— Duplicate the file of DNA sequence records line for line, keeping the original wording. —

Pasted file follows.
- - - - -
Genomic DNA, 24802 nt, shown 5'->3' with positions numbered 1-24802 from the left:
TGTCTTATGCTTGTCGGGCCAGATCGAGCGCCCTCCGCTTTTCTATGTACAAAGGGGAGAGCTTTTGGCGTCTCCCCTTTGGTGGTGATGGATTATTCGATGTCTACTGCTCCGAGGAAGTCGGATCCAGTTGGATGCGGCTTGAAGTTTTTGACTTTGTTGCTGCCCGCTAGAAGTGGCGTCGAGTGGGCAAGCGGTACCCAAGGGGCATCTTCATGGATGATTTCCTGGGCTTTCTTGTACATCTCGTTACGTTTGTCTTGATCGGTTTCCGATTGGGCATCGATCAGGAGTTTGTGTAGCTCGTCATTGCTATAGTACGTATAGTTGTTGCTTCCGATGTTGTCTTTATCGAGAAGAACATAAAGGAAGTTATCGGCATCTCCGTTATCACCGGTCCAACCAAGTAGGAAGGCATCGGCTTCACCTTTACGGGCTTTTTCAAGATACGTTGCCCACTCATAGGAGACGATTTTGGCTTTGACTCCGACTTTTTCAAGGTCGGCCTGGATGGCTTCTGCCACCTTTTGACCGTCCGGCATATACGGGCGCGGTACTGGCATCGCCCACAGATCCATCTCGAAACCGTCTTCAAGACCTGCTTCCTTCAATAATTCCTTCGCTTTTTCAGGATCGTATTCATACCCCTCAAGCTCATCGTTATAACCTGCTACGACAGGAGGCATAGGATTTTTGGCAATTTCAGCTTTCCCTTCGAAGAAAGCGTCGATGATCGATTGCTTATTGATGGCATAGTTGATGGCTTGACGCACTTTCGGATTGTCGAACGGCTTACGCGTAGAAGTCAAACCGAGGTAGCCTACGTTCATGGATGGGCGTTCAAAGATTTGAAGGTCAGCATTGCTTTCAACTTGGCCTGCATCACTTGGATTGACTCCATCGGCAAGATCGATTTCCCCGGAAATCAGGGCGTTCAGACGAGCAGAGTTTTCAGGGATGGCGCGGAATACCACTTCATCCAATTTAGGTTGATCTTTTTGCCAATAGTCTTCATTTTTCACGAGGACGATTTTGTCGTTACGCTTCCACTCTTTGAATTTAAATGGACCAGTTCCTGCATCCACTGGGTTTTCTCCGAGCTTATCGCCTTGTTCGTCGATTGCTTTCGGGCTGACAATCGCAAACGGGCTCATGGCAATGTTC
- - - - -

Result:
Genomic DNA, 24802 nt, shown 5'->3' with positions numbered 1-24802 from the left:
TGTCTTATGCTTGTCGGGCCAGATCGAGCGCCCTCCGCTTTTCTATGTACAAAGGGGAGAGCTTTTGGCGTCTCCCCTTTGGTGGTGATGGATTATTCGATGTCTACTGCTCCGAGGAAGTCGGATCCAGTTGGATGCGGCTTGAAGTTTTTGACTTTGTTGCTGCCCGCTAGAAGTGGCGTCGAGTGGGCAAGCGGTACCCAAGGGGCATCTTCATGGATGATTTCCTGGGCTTTCTTGTACATCTCGTTACGTTTGTCTTGATCGGTTTCCGATTGGGCATCGATCAGGAGTTTGTGTAGCTCGTCATTGCTATAGTACGTATAGTTGTTGCTTCCGATGTTGTCTTTATCGAGAAGAACATAAAGGAAGTTATCGGCATCTCCGTTATCACCGGTCCAACCAAGTAGGAAGGCATCGGCTTCACCTTTACGGGCTTTTTCAAGATACGTTGCCCACTCATAGGAGACGATTTTGGCTTTGACTCCGACTTTTTCAAGGTCGGCCTGGATGGCTTCTGCCACCTTTTGACCGTCCGGCATATACGGGCGCGGTACTGGCATCGCCCACAGATCCATCTCGAAACCGTCTTCAAGACCTGCTTCCTTCAATAATTCCTTCGCTTTTTCAGGATCGTATTCATACCCCTCAAGCTCATCGTTATAACCTGCTACGACAGGAGGCATAGGATTTTTGGCAATTTCAGCTTTCCCTTCGAAGAAAGCGTCGATGATCGATTGCTTATTGATGGCATAGTTGATGGCTTGACGCACTTTCGGATTGTCGAACGGCTTACGCGTAGAAGTCAAACCGAGGTAGCCTACGTTCATGGATGGGCGTTCAAAGATTTGAAGGTCAGCATTGCTTTCAACTTGGCCTGCATCACTTGGATTGACTCCATCGGCAAGATCGATTTCCCCGGAAATCAGGGCGTTCAGACGAGCAGAGTTTTCAGGGATGGCGCGGAATACCACTTCATCCAATTTAGGTTGATCTTTTTGCCAATAGTCTTCATTTTTCACGAGGACGATTTTGTCGTTACGCTTCCACTCTTTGAATTTAAATGGACCAGTTCCTGCATCCACTGGGTTTTCTCCGAGCTTATCGCCTTGTTCGTCGATTGCTTTCGGGCTGACAATCGCAAACGGGCTCATGGCAATGTTC